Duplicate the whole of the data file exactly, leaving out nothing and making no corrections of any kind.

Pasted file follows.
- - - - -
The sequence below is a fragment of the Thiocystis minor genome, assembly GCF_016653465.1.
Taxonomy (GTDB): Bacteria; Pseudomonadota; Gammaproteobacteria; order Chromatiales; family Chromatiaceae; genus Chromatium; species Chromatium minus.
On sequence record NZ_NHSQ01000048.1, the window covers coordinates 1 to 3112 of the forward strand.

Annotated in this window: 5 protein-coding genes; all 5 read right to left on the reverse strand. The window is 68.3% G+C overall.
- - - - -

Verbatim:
The sequence below is a fragment of the Thiocystis minor genome, assembly GCF_016653465.1.
Taxonomy (GTDB): Bacteria; Pseudomonadota; Gammaproteobacteria; order Chromatiales; family Chromatiaceae; genus Chromatium; species Chromatium minus.
On sequence record NZ_NHSQ01000048.1, the window covers coordinates 1 to 3112 of the forward strand.

Annotated in this window: 5 protein-coding genes; all 5 read right to left on the reverse strand. The window is 68.3% G+C overall.